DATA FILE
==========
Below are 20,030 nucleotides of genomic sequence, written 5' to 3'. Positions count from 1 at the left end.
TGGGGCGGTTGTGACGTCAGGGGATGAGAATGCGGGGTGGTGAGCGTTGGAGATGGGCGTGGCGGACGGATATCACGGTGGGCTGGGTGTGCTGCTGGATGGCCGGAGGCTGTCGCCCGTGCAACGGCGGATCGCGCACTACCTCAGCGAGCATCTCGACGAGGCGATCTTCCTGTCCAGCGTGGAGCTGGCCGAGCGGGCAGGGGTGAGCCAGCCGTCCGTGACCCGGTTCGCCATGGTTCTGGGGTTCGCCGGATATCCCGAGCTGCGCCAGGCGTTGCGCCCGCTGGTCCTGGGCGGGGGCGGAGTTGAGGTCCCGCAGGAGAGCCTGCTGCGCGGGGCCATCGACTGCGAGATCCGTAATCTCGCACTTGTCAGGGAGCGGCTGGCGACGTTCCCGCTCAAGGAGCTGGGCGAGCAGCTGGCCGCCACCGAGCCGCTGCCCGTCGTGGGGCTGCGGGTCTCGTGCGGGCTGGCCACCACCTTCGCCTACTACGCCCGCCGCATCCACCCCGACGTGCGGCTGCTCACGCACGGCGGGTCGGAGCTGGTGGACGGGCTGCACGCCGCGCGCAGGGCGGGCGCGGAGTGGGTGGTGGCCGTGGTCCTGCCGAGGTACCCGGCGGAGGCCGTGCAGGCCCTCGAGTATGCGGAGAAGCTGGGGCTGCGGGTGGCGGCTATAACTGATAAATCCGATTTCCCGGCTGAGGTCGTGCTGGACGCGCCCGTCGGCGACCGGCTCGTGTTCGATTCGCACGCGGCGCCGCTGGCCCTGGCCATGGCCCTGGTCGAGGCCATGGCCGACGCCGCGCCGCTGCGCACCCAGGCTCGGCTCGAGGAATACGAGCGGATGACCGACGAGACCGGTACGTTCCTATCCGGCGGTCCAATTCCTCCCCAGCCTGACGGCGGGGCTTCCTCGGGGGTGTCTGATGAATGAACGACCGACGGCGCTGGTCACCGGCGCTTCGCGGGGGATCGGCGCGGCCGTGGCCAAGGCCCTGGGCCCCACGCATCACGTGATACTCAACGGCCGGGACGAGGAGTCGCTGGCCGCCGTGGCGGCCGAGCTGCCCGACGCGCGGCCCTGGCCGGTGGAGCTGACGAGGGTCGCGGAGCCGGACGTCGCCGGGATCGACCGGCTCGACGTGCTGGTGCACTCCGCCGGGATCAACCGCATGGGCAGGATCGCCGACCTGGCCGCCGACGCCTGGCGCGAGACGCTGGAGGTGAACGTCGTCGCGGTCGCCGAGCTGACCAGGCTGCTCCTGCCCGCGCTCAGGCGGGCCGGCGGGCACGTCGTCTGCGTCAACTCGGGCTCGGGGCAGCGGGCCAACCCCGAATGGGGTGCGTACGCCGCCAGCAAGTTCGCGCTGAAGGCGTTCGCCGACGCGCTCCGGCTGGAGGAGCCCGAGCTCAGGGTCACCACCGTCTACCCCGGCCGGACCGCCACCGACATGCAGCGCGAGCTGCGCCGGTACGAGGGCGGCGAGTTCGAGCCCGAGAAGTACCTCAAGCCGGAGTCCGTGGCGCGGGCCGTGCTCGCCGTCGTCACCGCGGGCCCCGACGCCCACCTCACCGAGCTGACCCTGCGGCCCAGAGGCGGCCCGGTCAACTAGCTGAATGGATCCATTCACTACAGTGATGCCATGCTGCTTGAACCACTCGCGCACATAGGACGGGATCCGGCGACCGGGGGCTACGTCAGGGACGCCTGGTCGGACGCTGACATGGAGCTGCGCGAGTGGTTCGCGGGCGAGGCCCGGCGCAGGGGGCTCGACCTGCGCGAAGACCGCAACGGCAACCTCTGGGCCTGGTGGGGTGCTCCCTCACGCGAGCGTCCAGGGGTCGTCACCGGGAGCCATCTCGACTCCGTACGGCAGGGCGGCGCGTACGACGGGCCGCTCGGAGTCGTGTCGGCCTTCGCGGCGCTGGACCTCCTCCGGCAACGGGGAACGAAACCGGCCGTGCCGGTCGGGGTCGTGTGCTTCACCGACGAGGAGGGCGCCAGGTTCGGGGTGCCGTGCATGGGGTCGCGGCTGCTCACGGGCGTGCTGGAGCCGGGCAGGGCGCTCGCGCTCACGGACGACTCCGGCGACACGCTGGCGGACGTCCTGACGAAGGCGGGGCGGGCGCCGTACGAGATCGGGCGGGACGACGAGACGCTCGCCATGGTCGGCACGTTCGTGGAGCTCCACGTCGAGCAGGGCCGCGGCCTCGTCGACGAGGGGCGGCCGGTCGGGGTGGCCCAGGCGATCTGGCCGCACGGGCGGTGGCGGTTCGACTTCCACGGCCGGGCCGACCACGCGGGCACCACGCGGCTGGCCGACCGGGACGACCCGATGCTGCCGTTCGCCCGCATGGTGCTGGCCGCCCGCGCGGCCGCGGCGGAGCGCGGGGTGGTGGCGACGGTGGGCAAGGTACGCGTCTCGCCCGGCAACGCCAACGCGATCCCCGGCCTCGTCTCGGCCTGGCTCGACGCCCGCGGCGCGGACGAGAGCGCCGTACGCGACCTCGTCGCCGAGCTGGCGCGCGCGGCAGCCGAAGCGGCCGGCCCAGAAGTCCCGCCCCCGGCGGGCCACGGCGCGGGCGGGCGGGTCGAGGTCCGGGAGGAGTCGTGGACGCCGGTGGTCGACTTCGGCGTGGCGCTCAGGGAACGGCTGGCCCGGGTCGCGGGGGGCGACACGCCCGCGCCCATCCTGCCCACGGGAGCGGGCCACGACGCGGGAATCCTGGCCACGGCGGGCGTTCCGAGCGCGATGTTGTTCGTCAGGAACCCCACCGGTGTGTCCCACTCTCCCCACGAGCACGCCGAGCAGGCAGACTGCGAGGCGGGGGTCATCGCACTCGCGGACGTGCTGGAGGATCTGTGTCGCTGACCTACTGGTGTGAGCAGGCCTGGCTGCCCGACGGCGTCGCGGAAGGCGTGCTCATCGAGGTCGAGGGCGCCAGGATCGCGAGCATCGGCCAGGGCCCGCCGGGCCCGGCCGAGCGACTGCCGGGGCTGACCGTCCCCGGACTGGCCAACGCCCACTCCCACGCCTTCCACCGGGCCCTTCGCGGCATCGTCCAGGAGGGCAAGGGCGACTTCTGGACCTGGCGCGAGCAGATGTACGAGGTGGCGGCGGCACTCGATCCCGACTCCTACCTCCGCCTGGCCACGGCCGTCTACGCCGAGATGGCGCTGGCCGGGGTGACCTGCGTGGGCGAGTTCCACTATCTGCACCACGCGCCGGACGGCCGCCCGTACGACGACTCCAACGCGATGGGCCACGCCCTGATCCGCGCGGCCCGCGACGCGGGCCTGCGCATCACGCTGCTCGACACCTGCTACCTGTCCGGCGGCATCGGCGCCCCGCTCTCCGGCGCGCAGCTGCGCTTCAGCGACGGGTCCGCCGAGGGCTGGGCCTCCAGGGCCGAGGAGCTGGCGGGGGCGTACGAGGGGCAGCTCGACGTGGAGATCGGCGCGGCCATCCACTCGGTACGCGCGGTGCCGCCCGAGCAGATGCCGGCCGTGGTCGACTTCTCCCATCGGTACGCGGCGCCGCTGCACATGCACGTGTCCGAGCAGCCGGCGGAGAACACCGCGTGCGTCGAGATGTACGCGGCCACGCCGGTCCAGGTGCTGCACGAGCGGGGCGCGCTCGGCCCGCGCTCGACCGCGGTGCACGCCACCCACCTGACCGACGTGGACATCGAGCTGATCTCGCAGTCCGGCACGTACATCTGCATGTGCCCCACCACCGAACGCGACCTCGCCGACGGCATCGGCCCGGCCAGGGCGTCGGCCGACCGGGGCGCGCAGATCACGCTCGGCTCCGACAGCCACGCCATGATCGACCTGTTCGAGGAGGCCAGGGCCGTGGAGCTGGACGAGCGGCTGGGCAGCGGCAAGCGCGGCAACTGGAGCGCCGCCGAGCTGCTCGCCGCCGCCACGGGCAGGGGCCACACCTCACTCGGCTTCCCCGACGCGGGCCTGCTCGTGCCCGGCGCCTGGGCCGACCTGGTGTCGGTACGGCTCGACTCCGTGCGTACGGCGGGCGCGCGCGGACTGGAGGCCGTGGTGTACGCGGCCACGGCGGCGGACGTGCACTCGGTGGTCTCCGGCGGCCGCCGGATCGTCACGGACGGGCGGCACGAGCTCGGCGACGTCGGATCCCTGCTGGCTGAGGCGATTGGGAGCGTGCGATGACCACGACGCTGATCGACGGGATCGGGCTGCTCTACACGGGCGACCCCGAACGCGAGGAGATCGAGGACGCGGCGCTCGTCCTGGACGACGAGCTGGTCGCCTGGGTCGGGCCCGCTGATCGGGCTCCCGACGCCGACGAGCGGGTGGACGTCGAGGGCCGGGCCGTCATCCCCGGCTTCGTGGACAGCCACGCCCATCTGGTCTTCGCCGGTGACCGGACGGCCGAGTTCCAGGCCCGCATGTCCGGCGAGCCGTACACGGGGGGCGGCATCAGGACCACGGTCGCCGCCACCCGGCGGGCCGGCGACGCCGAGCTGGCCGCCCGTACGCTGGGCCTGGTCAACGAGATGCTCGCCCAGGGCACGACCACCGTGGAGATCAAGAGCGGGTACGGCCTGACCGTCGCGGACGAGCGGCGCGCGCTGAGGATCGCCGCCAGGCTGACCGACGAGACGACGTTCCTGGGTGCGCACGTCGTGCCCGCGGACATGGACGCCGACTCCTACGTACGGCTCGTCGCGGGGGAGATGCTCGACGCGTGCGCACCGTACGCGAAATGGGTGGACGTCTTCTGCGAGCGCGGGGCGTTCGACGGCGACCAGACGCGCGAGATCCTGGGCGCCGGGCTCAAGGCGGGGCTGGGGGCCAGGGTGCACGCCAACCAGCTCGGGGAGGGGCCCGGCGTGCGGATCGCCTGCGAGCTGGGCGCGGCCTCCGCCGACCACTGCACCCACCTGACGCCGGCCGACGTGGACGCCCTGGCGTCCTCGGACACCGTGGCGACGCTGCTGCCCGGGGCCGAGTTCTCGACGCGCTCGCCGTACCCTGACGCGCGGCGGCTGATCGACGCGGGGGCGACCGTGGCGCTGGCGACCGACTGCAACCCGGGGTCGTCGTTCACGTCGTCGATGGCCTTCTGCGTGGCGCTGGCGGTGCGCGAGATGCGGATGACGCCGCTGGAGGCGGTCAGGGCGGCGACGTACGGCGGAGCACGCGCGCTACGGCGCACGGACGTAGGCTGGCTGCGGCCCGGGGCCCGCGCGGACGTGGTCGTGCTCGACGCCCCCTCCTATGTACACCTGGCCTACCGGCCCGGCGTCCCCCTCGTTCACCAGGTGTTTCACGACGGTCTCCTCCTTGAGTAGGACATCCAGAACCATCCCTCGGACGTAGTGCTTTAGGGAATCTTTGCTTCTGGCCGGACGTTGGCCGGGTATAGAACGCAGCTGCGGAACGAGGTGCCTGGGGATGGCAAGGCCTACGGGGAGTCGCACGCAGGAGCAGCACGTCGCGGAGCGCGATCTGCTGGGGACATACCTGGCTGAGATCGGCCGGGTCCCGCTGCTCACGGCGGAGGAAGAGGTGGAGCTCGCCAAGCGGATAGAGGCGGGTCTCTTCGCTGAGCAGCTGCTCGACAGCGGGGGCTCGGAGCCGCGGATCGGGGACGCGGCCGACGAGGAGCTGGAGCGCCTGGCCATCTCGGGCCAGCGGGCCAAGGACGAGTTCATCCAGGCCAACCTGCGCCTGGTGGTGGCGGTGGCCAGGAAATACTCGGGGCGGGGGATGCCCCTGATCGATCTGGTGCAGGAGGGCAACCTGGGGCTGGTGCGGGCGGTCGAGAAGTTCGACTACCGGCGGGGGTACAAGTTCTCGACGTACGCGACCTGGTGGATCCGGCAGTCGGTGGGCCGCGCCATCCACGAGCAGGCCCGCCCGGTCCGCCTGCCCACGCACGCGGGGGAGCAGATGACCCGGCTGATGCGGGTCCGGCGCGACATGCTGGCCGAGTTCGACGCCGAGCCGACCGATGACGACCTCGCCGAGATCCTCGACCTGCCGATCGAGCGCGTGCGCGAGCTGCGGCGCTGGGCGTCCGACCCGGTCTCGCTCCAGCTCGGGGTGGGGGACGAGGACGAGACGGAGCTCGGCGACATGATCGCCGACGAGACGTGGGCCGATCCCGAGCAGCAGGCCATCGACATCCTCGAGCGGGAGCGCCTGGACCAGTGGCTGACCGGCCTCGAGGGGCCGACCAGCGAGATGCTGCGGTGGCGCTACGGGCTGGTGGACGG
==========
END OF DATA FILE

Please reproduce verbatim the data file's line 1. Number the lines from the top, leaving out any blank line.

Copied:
Below are 20,030 nucleotides of genomic sequence, written 5' to 3'. Positions count from 1 at the left end.